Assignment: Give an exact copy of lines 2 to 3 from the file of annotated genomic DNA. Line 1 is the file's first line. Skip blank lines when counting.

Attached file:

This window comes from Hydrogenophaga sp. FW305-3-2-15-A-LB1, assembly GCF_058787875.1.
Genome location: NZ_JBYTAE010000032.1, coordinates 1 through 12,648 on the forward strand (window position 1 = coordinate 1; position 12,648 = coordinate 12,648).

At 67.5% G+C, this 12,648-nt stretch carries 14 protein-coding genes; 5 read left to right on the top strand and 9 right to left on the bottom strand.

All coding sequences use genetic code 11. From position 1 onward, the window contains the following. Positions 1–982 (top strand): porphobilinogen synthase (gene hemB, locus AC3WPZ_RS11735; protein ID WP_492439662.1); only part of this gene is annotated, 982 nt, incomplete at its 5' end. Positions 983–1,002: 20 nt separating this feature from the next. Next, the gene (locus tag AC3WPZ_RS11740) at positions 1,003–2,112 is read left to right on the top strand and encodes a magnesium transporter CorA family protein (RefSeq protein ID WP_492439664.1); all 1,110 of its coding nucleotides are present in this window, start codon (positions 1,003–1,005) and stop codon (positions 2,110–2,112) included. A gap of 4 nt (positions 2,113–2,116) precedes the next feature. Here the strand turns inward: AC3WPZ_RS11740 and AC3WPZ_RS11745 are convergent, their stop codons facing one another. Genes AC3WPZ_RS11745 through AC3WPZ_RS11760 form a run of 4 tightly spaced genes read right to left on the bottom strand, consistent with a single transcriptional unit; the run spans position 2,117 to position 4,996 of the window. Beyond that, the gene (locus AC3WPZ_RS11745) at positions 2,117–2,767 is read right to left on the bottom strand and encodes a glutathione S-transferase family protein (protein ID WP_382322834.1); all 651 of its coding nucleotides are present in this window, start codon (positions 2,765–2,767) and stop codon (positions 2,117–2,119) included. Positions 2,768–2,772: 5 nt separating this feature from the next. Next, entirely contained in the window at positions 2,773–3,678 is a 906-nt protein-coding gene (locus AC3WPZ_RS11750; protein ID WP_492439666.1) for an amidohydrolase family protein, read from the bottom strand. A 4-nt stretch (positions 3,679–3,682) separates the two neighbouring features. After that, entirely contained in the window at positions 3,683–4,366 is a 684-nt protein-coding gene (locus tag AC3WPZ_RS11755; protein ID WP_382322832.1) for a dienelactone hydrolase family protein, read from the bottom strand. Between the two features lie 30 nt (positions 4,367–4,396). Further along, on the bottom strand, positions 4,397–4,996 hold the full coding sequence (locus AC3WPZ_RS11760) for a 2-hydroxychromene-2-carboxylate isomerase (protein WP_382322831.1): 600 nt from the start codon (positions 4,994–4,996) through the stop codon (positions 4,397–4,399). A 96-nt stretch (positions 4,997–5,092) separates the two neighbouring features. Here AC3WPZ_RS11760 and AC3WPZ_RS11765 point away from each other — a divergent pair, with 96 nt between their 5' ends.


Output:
Genome location: NZ_JBYTAE010000032.1, coordinates 1 through 12,648 on the forward strand (window position 1 = coordinate 1; position 12,648 = coordinate 12,648).

At 67.5% G+C, this 12,648-nt stretch carries 14 protein-coding genes; 5 read left to right on the top strand and 9 right to left on the bottom strand.